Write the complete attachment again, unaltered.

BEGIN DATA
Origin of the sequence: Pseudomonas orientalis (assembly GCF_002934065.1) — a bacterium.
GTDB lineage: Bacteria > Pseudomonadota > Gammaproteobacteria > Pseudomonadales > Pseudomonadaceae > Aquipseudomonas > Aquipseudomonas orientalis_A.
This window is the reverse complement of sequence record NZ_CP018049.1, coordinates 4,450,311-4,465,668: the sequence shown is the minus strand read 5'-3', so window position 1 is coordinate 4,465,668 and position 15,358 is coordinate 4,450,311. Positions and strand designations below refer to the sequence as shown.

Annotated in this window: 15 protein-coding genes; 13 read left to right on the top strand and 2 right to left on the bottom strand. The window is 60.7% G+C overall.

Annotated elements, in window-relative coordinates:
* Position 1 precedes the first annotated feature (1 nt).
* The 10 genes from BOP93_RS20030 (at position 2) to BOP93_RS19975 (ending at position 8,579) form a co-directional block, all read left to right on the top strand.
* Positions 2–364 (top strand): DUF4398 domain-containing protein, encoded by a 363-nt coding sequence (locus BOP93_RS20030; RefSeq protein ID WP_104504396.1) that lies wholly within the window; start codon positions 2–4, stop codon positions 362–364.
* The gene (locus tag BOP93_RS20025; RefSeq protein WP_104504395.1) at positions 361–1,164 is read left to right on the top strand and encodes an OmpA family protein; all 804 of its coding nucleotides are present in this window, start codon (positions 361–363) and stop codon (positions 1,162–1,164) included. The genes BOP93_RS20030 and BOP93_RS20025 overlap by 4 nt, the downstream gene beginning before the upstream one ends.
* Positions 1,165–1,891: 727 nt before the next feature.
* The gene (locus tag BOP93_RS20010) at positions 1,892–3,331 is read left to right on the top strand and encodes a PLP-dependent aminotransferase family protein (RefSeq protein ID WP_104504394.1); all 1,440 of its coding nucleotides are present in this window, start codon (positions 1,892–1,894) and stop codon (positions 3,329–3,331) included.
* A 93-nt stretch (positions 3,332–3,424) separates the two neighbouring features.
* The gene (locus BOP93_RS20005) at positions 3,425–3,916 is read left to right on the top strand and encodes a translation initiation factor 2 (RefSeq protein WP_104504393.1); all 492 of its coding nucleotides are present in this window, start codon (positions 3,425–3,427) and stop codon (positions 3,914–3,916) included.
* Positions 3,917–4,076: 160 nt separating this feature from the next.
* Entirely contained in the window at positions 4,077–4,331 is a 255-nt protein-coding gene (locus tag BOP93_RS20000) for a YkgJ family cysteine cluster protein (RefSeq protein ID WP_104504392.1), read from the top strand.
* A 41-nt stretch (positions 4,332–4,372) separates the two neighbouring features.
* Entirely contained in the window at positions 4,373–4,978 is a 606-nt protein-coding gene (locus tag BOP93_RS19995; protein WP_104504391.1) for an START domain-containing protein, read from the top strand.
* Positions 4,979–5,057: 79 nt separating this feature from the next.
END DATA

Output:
Origin of the sequence: Pseudomonas orientalis (assembly GCF_002934065.1) — a bacterium.
GTDB lineage: Bacteria > Pseudomonadota > Gammaproteobacteria > Pseudomonadales > Pseudomonadaceae > Aquipseudomonas > Aquipseudomonas orientalis_A.
This window is the reverse complement of sequence record NZ_CP018049.1, coordinates 4,450,311-4,465,668: the sequence shown is the minus strand read 5'-3', so window position 1 is coordinate 4,465,668 and position 15,358 is coordinate 4,450,311. Positions and strand designations below refer to the sequence as shown.

Annotated in this window: 15 protein-coding genes; 13 read left to right on the top strand and 2 right to left on the bottom strand. The window is 60.7% G+C overall.

Annotated elements, in window-relative coordinates:
* Position 1 precedes the first annotated feature (1 nt).
* The 10 genes from BOP93_RS20030 (at position 2) to BOP93_RS19975 (ending at position 8,579) form a co-directional block, all read left to right on the top strand.
* Positions 2–364 (top strand): DUF4398 domain-containing protein, encoded by a 363-nt coding sequence (locus BOP93_RS20030; RefSeq protein ID WP_104504396.1) that lies wholly within the window; start codon positions 2–4, stop codon positions 362–364.
* The gene (locus tag BOP93_RS20025; RefSeq protein WP_104504395.1) at positions 361–1,164 is read left to right on the top strand and encodes an OmpA family protein; all 804 of its coding nucleotides are present in this window, start codon (positions 361–363) and stop codon (positions 1,162–1,164) included. The genes BOP93_RS20030 and BOP93_RS20025 overlap by 4 nt, the downstream gene beginning before the upstream one ends.
* Positions 1,165–1,891: 727 nt before the next feature.
* The gene (locus tag BOP93_RS20010) at positions 1,892–3,331 is read left to right on the top strand and encodes a PLP-dependent aminotransferase family protein (RefSeq protein ID WP_104504394.1); all 1,440 of its coding nucleotides are present in this window, start codon (positions 1,892–1,894) and stop codon (positions 3,329–3,331) included.
* A 93-nt stretch (positions 3,332–3,424) separates the two neighbouring features.
* The gene (locus BOP93_RS20005) at positions 3,425–3,916 is read left to right on the top strand and encodes a translation initiation factor 2 (RefSeq protein WP_104504393.1); all 492 of its coding nucleotides are present in this window, start codon (positions 3,425–3,427) and stop codon (positions 3,914–3,916) included.
* Positions 3,917–4,076: 160 nt separating this feature from the next.
* Entirely contained in the window at positions 4,077–4,331 is a 255-nt protein-coding gene (locus tag BOP93_RS20000) for a YkgJ family cysteine cluster protein (RefSeq protein ID WP_104504392.1), read from the top strand.
* A 41-nt stretch (positions 4,332–4,372) separates the two neighbouring features.
* Entirely contained in the window at positions 4,373–4,978 is a 606-nt protein-coding gene (locus tag BOP93_RS19995; protein WP_104504391.1) for an START domain-containing protein, read from the top strand.
* Positions 4,979–5,057: 79 nt separating this feature from the next.